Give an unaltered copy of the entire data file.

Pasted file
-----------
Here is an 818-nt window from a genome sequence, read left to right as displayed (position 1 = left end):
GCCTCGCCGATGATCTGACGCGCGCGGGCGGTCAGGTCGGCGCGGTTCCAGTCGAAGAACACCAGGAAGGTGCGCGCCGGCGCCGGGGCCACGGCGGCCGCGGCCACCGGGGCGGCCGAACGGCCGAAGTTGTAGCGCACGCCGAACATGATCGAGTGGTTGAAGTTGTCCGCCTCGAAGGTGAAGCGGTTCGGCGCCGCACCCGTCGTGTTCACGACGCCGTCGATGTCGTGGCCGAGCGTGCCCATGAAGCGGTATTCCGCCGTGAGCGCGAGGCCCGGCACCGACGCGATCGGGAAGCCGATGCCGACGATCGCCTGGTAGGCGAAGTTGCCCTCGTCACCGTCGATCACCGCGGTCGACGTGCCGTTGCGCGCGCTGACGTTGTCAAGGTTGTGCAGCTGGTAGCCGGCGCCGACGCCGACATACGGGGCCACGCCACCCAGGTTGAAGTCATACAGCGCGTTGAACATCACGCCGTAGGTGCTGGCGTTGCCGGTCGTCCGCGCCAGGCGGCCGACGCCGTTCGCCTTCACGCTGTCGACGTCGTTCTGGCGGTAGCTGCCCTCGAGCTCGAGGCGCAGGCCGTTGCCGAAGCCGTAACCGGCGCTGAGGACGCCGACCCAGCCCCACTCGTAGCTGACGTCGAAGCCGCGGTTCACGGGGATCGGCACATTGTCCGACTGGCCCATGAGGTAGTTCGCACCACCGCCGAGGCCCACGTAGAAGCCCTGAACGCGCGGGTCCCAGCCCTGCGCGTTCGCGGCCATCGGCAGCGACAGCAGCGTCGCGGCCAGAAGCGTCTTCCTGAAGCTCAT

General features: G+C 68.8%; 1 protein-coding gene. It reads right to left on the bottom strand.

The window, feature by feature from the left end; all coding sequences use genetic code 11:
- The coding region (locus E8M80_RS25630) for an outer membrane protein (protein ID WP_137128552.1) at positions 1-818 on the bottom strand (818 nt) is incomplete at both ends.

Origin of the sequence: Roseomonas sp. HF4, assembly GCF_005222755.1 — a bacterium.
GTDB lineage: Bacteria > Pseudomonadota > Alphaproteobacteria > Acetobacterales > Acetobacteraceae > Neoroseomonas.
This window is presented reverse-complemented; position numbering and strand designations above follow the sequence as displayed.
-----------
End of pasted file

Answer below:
Here is an 818-nt window from a genome sequence, read left to right as displayed (position 1 = left end):
GCCTCGCCGATGATCTGACGCGCGCGGGCGGTCAGGTCGGCGCGGTTCCAGTCGAAGAACACCAGGAAGGTGCGCGCCGGCGCCGGGGCCACGGCGGCCGCGGCCACCGGGGCGGCCGAACGGCCGAAGTTGTAGCGCACGCCGAACATGATCGAGTGGTTGAAGTTGTCCGCCTCGAAGGTGAAGCGGTTCGGCGCCGCACCCGTCGTGTTCACGACGCCGTCGATGTCGTGGCCGAGCGTGCCCATGAAGCGGTATTCCGCCGTGAGCGCGAGGCCCGGCACCGACGCGATCGGGAAGCCGATGCCGACGATCGCCTGGTAGGCGAAGTTGCCCTCGTCACCGTCGATCACCGCGGTCGACGTGCCGTTGCGCGCGCTGACGTTGTCAAGGTTGTGCAGCTGGTAGCCGGCGCCGACGCCGACATACGGGGCCACGCCACCCAGGTTGAAGTCATACAGCGCGTTGAACATCACGCCGTAGGTGCTGGCGTTGCCGGTCGTCCGCGCCAGGCGGCCGACGCCGTTCGCCTTCACGCTGTCGACGTCGTTCTGGCGGTAGCTGCCCTCGAGCTCGAGGCGCAGGCCGTTGCCGAAGCCGTAACCGGCGCTGAGGACGCCGACCCAGCCCCACTCGTAGCTGACGTCGAAGCCGCGGTTCACGGGGATCGGCACATTGTCCGACTGGCCCATGAGGTAGTTCGCACCACCGCCGAGGCCCACGTAGAAGCCCTGAACGCGCGGGTCCCAGCCCTGCGCGTTCGCGGCCATCGGCAGCGACAGCAGCGTCGCGGCCAGAAGCGTCTTCCTGAAGCTCAT

General features: G+C 68.8%; 1 protein-coding gene. It reads right to left on the bottom strand.

The window, feature by feature from the left end; all coding sequences use genetic code 11:
- The coding region (locus E8M80_RS25630) for an outer membrane protein (protein ID WP_137128552.1) at positions 1-818 on the bottom strand (818 nt) is incomplete at both ends.

Origin of the sequence: Roseomonas sp. HF4, assembly GCF_005222755.1 — a bacterium.
GTDB lineage: Bacteria > Pseudomonadota > Alphaproteobacteria > Acetobacterales > Acetobacteraceae > Neoroseomonas.
This window is presented reverse-complemented; position numbering and strand designations above follow the sequence as displayed.